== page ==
If you ask around about volcanoes in Vanuatu you will inevitably be steered towards Tanna Island and the expensive package deals that every tour shop in town sells. They’ll promise you a night at a resort and an easy 20-minute walk up the side of a volcano to see the fireworks. But those who prefer the road less travelled might find their way to Ambrym Island, where the challenging hike through the tropical forest takes 4 to 6 hours, accommodation is in tents or huts built by local villagers, and the food is whatever your guide catches on the way up to the camp site.
The centre of Ambrym is dotted with a pair of volcanoes, Maroum and Benbo, but it is less popular than Tanna because they don’t produce such a flashy display.
Maroum volcano is a roaring cauldron which produces “Pele’s Hair,” fine strands of volcanic glass which coat the ground around the crater. They are said to occasionally form fragile glass “hairballs” that, in the right wind, can be seen blowing up from the crater. Maroum is also reputed to the site of animal sacrifices – dropping a white chicken into the crater helps escape bad luck.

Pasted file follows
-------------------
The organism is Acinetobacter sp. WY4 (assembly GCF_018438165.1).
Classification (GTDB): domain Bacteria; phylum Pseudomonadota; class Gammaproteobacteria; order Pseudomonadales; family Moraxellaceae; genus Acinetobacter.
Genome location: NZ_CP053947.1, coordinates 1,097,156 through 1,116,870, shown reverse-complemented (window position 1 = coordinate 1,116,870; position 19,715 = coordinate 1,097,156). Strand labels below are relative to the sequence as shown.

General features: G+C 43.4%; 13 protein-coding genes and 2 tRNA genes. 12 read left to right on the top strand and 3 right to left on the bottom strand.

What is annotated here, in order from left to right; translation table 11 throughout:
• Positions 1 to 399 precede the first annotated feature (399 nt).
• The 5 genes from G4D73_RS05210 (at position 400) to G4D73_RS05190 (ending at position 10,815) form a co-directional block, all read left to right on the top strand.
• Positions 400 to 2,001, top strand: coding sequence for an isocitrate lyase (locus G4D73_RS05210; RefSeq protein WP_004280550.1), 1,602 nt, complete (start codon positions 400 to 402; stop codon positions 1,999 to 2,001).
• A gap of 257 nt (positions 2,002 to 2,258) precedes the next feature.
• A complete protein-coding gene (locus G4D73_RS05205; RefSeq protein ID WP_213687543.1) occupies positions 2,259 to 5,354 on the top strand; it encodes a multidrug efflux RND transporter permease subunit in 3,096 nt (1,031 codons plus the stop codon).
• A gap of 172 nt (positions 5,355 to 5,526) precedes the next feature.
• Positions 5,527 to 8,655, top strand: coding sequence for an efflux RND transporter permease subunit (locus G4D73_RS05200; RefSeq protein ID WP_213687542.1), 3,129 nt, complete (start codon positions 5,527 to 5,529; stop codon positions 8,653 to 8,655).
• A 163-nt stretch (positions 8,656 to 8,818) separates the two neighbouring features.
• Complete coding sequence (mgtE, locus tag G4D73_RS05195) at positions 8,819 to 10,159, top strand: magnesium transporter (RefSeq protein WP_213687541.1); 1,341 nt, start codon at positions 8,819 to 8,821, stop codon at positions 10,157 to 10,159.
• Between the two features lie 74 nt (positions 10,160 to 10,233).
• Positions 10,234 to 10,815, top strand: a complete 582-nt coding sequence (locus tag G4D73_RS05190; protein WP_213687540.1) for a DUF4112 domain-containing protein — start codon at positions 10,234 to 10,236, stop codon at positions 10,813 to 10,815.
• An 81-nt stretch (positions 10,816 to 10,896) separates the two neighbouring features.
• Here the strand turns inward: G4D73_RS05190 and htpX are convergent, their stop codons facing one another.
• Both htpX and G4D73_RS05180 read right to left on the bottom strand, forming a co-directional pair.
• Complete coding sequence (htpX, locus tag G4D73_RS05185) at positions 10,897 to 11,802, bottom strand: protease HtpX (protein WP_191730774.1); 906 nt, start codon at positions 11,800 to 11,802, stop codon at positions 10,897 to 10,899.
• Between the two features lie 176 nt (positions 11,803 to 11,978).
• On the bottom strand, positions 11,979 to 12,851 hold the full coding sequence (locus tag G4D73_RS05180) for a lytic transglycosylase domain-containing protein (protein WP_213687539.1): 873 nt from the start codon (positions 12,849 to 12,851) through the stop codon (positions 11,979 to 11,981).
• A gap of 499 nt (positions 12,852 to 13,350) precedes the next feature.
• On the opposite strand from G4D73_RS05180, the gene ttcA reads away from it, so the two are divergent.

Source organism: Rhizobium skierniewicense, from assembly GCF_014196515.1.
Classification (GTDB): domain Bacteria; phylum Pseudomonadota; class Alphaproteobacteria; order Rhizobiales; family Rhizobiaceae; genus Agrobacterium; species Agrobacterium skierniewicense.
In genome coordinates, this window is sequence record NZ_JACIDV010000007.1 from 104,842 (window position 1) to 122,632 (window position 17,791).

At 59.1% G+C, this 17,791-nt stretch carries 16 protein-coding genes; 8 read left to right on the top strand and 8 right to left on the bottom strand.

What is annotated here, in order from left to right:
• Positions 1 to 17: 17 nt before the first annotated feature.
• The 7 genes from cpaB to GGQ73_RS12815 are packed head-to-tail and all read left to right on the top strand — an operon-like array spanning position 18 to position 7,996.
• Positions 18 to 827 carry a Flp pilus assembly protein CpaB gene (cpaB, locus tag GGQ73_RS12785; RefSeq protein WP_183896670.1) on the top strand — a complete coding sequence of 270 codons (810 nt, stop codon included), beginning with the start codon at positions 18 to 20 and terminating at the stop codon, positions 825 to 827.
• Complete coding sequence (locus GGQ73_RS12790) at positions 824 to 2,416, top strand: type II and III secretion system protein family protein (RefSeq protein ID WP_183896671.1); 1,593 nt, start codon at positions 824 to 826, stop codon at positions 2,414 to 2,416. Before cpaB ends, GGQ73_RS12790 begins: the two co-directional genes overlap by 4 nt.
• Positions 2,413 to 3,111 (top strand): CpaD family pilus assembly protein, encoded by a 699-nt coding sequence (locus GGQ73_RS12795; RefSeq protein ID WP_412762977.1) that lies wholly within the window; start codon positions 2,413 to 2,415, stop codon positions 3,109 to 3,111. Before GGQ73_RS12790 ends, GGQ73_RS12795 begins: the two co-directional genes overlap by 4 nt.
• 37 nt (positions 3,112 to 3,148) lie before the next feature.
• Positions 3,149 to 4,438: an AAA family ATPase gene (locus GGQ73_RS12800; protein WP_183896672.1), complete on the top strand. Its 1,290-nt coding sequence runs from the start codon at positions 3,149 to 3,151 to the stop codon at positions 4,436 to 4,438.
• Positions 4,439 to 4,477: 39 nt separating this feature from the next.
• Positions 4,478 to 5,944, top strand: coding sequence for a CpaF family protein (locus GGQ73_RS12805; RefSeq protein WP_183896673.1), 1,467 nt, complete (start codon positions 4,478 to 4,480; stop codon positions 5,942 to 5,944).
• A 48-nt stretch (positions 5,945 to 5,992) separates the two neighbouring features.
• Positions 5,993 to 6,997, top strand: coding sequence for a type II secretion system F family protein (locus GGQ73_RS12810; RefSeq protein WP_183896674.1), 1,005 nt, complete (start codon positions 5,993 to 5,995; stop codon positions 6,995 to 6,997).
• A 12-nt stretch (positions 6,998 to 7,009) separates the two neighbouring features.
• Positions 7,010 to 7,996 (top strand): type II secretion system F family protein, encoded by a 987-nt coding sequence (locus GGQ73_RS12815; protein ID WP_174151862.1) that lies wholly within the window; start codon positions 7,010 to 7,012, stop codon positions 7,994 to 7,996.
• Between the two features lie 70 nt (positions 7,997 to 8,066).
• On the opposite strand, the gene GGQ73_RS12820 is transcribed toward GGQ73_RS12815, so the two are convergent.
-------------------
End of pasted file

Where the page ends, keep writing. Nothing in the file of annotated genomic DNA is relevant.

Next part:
Benbow is a more hazardous journey, and the crater must be entered via a rope to see the lava.
The ash plains that lie between Maroum and Benbow are stunning in their own right, but can only be crossed with a guide. Black ash, tinted orange with sulphur from the volcanoes, they become on an eerie sight when wisps of smoke and cloud float through.
Different parts of the island have different stories about how the series of volcanoes came to be. One story is that a group were visiting family on the other side of the island, and crossing over left some laplap cooking under coals in the centre of the island. On their return through the forest the laplap had been consumed by the earth, and a volcano erupted the next day.
Visiting Ambrym requires more cultural respect than the usual tourist expedition. Visitors must book in advance and can only visit the volcanoes with a local guide. Guides are enthusiastic about sharing stories about their history and their way of life, but they are new to tourism, and there’s a sense that too much attention could upset a delicate balance between maintaining cultural ties and becoming yet another commercialized tourist trap.
Know Before You Go
You can catch a flight to the island from Port Vila, Vanuatu.